In an overwhelming show of support for e-commerce, the United States House of Representatives voted 352 to 75 Wednesday to extend the moratorium on Internet-specific taxes — currently set to expire in October 2001 — for an additional five years.
The Internet Nondiscrimination Act also calls for the elimination of a “grandfather” clause in the current law that allows 11 states to continue collecting those Internet access fees imposed before the moratorium took effect.
The House approved the bill “to express the sense of the House that there should be a streamlined non-multiple and non-discriminatory tax system to be utilized by the states regarding the Internet.”
However, it should be noted that there is no similar bill active in the Senate. Senate Commerce Committee Chairman John McCain (R-Arizona) put off a vote on a permanent ban on Internet taxes last month and has not rescheduled it.
While the moratorium prohibits any new Internet-specific taxes, it does not completely ban taxes on Internet sales. Currently, states can collect retail sales tax from a remote seller, including Internet and catalog merchants, if the seller has a physical presence in the state.
Even if the House and Senate eventually agree on a bill, President Clinton is not expected to sign a five-year extension into law. The White House favors a two-year extension at most.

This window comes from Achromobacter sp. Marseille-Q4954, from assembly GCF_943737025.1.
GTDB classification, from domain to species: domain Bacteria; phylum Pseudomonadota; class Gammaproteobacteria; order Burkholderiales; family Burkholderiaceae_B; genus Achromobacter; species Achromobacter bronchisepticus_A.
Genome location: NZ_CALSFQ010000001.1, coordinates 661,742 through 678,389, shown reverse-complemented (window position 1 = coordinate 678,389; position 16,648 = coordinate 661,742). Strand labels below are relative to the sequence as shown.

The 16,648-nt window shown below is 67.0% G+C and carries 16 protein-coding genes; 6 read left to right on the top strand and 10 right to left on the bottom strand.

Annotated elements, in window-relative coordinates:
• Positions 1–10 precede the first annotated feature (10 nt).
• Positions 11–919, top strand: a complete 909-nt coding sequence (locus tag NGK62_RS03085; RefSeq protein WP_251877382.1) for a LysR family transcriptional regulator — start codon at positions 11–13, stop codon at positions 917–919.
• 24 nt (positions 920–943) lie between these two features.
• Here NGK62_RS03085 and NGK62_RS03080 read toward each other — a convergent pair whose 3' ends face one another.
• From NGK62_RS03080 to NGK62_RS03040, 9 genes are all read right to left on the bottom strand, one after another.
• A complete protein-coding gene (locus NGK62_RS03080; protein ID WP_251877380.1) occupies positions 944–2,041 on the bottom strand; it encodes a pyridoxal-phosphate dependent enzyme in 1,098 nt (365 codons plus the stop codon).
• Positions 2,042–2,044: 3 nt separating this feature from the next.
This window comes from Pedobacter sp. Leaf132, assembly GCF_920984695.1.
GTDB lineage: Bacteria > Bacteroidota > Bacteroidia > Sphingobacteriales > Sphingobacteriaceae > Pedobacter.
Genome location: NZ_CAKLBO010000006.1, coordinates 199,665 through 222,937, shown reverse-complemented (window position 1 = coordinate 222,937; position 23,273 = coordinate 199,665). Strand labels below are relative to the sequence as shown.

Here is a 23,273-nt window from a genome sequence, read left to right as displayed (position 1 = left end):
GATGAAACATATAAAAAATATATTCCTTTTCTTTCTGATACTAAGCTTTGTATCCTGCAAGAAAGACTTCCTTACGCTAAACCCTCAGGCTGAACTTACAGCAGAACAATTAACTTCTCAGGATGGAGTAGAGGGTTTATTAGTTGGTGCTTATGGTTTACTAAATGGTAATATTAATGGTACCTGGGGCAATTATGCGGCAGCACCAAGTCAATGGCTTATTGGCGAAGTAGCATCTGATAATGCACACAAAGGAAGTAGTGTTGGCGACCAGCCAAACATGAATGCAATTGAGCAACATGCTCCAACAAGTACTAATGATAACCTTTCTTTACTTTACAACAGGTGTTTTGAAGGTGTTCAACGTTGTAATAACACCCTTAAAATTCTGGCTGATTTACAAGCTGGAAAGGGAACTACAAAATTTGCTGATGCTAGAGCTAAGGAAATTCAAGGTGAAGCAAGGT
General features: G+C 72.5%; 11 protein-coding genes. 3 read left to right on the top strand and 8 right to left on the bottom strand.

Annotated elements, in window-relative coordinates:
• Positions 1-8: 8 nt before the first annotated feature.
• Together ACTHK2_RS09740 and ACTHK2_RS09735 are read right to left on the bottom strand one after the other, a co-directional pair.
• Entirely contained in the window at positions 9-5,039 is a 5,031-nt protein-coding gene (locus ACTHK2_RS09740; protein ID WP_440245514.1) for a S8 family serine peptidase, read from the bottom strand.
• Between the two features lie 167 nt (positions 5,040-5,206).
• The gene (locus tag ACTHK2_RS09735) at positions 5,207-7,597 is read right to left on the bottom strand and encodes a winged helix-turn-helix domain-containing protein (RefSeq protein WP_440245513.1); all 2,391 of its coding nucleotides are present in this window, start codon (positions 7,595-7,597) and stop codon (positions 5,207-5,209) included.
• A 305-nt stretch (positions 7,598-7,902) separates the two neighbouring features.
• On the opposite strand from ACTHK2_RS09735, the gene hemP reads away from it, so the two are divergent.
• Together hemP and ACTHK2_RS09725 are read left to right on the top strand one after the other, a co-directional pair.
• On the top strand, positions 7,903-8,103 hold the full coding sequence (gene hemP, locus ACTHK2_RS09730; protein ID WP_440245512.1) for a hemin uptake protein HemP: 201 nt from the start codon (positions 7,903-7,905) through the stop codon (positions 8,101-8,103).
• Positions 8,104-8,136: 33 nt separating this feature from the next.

According to White House Press Secretary Joe Lockhart, “We support a two-year extension because, obviously, our position is that we are opposed to discriminatory or access taxes. But if you go and extend out through five years, you really run the risk of putting off some decisions that need to be made.”
The Internet tax moratorium has been the subject of an acrimonious debate between factions favoring the ban as a way to protect fledgling Internet businesses and those who see the tax break as hurting small retailers and state coffers.
Republicans who introduced the Internet Nondiscrimination Act, H.R.3709, say it will give much-needed tax relief to millions of middle class Americans, preserve the technology-driven economic boom, and enable more people to gain access to the Internet. House Majority Leader Dick Armey (R-Texas) said, “The bottom line is: we’re going to keep the Internet tax free.”
Democrats, who say Republicans are backing the ban to court high-tech companies, are more cautious. They claim that if one segment of the economy is exempt from taxation, taxes will have to be raised in another.
State governors are overwhelmingly against the ban. Last month, in a rare show of bipartisan unity, 42 U.S. governors sent a scathing letter to Congress claiming that a ban on Net taxes could reduce state and local tax revenues by more than $30 billion (US$) each year.
Many brick-and-mortar retailers oppose the ban because they believe it gives Internet-only companies an unfair advantage.
Not Far Enough
While applauding the House’s extension of the moratorium, some industry leaders think a plan for resolving Internet tax issues is needed.
William T. Archey, President and CEO of the American Electronics Association (AEA) said, “Today’s House vote is a major step in the right direction, but we need a comprehensive process if we are to engender meaningful nationwide sales and use tax simplification at the state and local level. The hard fact is that complex challenges regarding electronic commerce taxation still loom large.”
Archey added, “It’s our hope that a five-year moratorium will give policymakers time to create a sales and use tax system that can work smoothly for remote sales made over the Internet.”